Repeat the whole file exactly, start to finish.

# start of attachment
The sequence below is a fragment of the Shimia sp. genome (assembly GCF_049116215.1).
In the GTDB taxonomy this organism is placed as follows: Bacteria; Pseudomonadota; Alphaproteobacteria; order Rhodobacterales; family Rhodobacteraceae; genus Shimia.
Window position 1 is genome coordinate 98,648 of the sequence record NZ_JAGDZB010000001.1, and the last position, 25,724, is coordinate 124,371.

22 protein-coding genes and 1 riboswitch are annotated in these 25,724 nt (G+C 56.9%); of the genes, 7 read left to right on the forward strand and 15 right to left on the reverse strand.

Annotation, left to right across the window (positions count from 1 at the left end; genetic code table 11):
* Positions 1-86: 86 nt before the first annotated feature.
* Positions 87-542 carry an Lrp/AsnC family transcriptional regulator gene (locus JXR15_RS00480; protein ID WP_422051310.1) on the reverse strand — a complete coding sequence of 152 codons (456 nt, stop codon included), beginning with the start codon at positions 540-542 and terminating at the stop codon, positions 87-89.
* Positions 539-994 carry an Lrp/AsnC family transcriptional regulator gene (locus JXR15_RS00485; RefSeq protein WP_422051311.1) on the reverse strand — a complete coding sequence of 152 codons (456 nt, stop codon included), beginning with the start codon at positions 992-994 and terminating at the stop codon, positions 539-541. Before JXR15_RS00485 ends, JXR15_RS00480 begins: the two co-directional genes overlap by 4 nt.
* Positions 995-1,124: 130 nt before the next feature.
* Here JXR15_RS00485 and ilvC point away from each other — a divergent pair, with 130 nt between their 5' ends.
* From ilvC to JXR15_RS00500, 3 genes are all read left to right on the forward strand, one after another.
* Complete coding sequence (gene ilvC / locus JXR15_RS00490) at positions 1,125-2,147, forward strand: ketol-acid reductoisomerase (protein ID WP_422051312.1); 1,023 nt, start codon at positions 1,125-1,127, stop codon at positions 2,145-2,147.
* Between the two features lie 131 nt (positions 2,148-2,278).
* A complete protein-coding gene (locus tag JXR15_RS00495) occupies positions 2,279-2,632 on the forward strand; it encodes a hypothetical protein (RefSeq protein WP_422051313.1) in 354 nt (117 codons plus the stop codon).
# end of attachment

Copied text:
The sequence below is a fragment of the Shimia sp. genome (assembly GCF_049116215.1).
In the GTDB taxonomy this organism is placed as follows: Bacteria; Pseudomonadota; Alphaproteobacteria; order Rhodobacterales; family Rhodobacteraceae; genus Shimia.
Window position 1 is genome coordinate 98,648 of the sequence record NZ_JAGDZB010000001.1, and the last position, 25,724, is coordinate 124,371.

22 protein-coding genes and 1 riboswitch are annotated in these 25,724 nt (G+C 56.9%); of the genes, 7 read left to right on the forward strand and 15 right to left on the reverse strand.

Annotation, left to right across the window (positions count from 1 at the left end; genetic code table 11):
* Positions 1-86: 86 nt before the first annotated feature.
* Positions 87-542 carry an Lrp/AsnC family transcriptional regulator gene (locus JXR15_RS00480; protein ID WP_422051310.1) on the reverse strand — a complete coding sequence of 152 codons (456 nt, stop codon included), beginning with the start codon at positions 540-542 and terminating at the stop codon, positions 87-89.
* Positions 539-994 carry an Lrp/AsnC family transcriptional regulator gene (locus JXR15_RS00485; RefSeq protein WP_422051311.1) on the reverse strand — a complete coding sequence of 152 codons (456 nt, stop codon included), beginning with the start codon at positions 992-994 and terminating at the stop codon, positions 539-541. Before JXR15_RS00485 ends, JXR15_RS00480 begins: the two co-directional genes overlap by 4 nt.
* Positions 995-1,124: 130 nt before the next feature.
* Here JXR15_RS00485 and ilvC point away from each other — a divergent pair, with 130 nt between their 5' ends.
* From ilvC to JXR15_RS00500, 3 genes are all read left to right on the forward strand, one after another.
* Complete coding sequence (gene ilvC / locus JXR15_RS00490) at positions 1,125-2,147, forward strand: ketol-acid reductoisomerase (protein ID WP_422051312.1); 1,023 nt, start codon at positions 1,125-1,127, stop codon at positions 2,145-2,147.
* Between the two features lie 131 nt (positions 2,148-2,278).
* A complete protein-coding gene (locus tag JXR15_RS00495) occupies positions 2,279-2,632 on the forward strand; it encodes a hypothetical protein (RefSeq protein WP_422051313.1) in 354 nt (117 codons plus the stop codon).